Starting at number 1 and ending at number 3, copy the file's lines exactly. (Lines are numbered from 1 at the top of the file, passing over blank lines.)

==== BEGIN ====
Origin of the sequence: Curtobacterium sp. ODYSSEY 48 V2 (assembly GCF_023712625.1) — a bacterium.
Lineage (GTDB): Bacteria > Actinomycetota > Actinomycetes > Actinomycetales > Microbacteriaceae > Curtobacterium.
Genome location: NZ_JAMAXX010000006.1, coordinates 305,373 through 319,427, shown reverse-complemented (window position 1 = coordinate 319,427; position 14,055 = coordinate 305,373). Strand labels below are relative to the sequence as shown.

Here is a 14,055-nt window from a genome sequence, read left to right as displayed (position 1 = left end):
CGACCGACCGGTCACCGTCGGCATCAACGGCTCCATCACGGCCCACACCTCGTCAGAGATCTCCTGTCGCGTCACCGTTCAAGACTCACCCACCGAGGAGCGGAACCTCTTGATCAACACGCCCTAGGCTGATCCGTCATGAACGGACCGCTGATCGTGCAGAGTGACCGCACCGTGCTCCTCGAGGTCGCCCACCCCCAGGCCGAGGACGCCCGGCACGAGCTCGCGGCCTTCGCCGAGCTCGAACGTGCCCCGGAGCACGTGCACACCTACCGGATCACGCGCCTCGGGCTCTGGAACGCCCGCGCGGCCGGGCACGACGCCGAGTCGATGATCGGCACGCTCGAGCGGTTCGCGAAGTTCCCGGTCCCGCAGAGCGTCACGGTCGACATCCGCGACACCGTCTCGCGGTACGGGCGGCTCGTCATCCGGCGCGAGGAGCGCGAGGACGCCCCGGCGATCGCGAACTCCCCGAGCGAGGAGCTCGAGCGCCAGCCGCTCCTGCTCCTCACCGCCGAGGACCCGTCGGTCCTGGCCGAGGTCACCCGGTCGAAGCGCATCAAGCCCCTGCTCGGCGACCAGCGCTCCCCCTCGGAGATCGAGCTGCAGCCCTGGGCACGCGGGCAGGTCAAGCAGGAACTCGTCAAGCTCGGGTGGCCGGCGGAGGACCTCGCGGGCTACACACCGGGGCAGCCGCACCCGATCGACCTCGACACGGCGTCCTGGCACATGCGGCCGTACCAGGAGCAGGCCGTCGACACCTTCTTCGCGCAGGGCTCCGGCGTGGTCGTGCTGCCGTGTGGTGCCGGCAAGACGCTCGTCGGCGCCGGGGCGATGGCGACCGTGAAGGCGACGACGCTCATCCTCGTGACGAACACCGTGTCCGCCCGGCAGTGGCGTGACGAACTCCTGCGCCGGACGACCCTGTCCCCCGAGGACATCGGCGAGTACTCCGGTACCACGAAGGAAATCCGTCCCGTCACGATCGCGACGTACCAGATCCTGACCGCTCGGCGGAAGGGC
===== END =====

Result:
Origin of the sequence: Curtobacterium sp. ODYSSEY 48 V2 (assembly GCF_023712625.1) — a bacterium.
Lineage (GTDB): Bacteria > Actinomycetota > Actinomycetes > Actinomycetales > Microbacteriaceae > Curtobacterium.
Genome location: NZ_JAMAXX010000006.1, coordinates 305,373 through 319,427, shown reverse-complemented (window position 1 = coordinate 319,427; position 14,055 = coordinate 305,373). Strand labels below are relative to the sequence as shown.